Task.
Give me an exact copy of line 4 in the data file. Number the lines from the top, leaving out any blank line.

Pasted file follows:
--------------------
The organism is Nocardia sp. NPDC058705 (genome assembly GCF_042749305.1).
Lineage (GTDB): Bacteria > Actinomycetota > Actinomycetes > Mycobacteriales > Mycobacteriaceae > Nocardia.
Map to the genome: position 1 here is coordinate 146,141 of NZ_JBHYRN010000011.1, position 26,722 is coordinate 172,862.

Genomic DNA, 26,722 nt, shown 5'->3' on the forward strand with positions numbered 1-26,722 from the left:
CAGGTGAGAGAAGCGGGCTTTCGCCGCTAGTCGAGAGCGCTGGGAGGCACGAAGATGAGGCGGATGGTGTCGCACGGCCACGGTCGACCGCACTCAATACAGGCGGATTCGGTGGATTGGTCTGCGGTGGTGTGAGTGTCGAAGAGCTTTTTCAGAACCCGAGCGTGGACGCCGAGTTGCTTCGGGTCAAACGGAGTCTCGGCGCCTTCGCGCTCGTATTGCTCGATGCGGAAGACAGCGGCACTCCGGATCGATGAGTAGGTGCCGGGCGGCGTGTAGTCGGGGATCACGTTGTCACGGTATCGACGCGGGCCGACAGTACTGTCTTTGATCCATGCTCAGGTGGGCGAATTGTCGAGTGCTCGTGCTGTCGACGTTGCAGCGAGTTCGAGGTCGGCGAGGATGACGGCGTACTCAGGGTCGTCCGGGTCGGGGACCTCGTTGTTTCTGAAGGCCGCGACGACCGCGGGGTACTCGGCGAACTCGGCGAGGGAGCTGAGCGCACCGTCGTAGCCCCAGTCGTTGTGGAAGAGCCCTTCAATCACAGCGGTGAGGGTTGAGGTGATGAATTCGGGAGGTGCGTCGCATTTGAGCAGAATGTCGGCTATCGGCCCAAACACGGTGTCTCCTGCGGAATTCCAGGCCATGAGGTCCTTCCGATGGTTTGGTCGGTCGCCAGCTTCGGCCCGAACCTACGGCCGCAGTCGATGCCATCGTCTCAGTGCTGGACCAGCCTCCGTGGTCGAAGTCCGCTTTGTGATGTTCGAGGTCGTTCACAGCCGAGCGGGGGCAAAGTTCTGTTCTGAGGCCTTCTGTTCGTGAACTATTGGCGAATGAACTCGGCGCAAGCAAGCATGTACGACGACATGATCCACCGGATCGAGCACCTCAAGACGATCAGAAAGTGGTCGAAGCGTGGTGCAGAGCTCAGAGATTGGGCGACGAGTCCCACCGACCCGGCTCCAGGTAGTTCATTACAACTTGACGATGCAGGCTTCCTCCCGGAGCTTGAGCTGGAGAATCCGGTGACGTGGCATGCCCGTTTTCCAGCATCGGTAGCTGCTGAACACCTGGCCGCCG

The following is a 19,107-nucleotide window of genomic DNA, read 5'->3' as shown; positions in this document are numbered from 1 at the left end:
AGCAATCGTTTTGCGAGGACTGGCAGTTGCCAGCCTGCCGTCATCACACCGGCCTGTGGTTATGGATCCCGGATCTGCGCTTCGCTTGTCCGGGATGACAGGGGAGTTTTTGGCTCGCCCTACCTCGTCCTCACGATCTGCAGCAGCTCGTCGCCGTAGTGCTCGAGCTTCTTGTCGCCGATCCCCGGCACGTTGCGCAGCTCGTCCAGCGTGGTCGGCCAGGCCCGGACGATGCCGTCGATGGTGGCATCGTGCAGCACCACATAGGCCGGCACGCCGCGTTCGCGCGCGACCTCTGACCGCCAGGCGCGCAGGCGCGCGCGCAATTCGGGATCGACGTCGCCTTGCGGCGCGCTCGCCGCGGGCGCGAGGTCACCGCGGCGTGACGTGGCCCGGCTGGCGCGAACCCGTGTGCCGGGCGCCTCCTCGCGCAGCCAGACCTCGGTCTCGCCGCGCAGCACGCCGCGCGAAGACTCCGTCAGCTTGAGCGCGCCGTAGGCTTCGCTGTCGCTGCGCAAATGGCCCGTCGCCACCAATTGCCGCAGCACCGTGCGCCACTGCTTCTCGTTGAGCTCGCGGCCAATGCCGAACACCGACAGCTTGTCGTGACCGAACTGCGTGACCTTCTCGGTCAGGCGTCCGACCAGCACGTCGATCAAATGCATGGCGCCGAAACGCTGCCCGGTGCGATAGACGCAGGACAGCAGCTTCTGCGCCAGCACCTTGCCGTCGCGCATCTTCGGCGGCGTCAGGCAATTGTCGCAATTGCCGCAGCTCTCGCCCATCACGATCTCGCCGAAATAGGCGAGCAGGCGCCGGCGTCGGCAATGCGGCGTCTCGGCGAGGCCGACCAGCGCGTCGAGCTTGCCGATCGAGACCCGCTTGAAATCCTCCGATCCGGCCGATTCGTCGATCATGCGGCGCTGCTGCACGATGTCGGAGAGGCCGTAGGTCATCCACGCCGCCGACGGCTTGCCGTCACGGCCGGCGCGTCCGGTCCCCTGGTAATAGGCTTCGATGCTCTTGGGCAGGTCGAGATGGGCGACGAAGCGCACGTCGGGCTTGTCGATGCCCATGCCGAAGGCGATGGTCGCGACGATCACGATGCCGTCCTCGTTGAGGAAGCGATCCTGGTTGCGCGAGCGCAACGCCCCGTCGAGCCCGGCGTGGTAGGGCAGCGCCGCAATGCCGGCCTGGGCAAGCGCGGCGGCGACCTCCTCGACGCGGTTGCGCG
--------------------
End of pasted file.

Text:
Genomic DNA, 26,722 nt, shown 5'->3' on the forward strand with positions numbered 1-26,722 from the left: